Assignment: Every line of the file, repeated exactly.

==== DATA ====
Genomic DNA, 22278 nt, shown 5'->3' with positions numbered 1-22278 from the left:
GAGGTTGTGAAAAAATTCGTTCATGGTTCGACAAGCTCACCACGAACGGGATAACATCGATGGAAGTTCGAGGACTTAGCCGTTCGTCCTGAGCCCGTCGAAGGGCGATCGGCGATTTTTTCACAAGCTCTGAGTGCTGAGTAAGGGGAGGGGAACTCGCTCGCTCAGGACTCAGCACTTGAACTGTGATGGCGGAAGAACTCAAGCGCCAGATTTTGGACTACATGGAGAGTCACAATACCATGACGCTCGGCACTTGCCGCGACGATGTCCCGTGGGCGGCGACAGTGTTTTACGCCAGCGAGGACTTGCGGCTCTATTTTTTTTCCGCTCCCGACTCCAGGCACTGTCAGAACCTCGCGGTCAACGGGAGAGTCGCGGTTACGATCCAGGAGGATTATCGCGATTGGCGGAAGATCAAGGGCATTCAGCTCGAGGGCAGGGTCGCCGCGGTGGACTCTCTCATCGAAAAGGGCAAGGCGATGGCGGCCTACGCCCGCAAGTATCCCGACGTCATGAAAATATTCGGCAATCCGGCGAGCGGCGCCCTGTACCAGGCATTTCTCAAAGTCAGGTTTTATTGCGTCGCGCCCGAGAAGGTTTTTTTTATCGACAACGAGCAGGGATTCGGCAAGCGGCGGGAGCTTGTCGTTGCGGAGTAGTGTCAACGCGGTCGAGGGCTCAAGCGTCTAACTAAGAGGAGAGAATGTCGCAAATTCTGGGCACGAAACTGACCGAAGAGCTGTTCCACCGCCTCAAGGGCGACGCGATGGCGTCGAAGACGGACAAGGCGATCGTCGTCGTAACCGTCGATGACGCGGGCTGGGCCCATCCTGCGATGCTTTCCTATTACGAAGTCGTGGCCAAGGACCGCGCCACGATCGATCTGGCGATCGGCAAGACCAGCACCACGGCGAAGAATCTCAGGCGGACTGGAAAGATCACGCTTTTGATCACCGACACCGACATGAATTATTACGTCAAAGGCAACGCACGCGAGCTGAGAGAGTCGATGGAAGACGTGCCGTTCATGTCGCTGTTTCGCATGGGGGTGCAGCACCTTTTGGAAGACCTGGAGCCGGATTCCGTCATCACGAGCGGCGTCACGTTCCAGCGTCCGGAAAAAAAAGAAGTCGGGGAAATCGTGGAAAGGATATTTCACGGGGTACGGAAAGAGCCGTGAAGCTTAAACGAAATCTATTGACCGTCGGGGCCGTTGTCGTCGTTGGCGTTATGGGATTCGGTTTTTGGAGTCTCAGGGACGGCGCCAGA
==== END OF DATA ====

Genomic DNA, 22278 nt, shown 5'->3' with positions numbered 1-22278 from the left:
GAGGTTGTGAAAAAATTCGTTCATGGTTCGACAAGCTCACCACGAACGGGATAACATCGATGGAAGTTCGAGGACTTAGCCGTTCGTCCTGAGCCCGTCGAAGGGCGATCGGCGATTTTTTCACAAGCTCTGAGTGCTGAGTAAGGGGAGGGGAACTCGCTCGCTCAGGACTCAGCACTTGAACTGTGATGGCGGAAGAACTCAAGCGCCAGATTTTGGACTACATGGAGAGTCACAATACCATGACGCTCGGCACTTGCCGCGACGATGTCCCGTGGGCGGCGACAGTGTTTTACGCCAGCGAGGACTTGCGGCTCTATTTTTTTTCCGCTCCCGACTCCAGGCACTGTCAGAACCTCGCGGTCAACGGGAGAGTCGCGGTTACGATCCAGGAGGATTATCGCGATTGGCGGAAGATCAAGGGCATTCAGCTCGAGGGCAGGGTCGCCGCGGTGGACTCTCTCATCGAAAAGGGCAAGGCGATGGCGGCCTACGCCCGCAAGTATCCCGACGTCATGAAAATATTCGGCAATCCGGCGAGCGGCGCCCTGTACCAGGCATTTCTCAAAGTCAGGTTTTATTGCGTCGCGCCCGAGAAGGTTTTTTTTATCGACAACGAGCAGGGATTCGGCAAGCGGCGGGAGCTTGTCGTTGCGGAGTAGTGTCAACGCGGTCGAGGGCTCAAGCGTCTAACTAAGAGGAGAGAATGTCGCAAATTCTGGGCACGAAACTGACCGAAGAGCTGTTCCACCGCCTCAAGGGCGACGCGATGGCGTCGAAGACGGACAAGGCGATCGTCGTCGTAACCGTCGATGACGCGGGCTGGGCCCATCCTGCGATGCTTTCCTATTACGAAGTCGTGGCCAAGGACCGCGCCACGATCGATCTGGCGATCGGCAAGACCAGCACCACGGCGAAGAATCTCAGGCGGACTGGAAAGATCACGCTTTTGATCACCGACACCGACATGAATTATTACGTCAAAGGCAACGCACGCGAGCTGAGAGAGTCGATGGAAGACGTGCCGTTCATGTCGCTGTTTCGCATGGGGGTGCAGCACCTTTTGGAAGACCTGGAGCCGGATTCCGTCATCACGAGCGGCGTCACGTTCCAGCGTCCGGAAAAAAAAGAAGTCGGGGAAATCGTGGAAAGGATATTTCACGGGGTACGGAAAGAGCCGTGAAGCTTAAACGAAATCTATTGACCGTCGGGGCCGTTGTCGTCGTTGGCGTTATGGGATTCGGTTTTTGGAGTCTCAGGGACGGCGCCAGA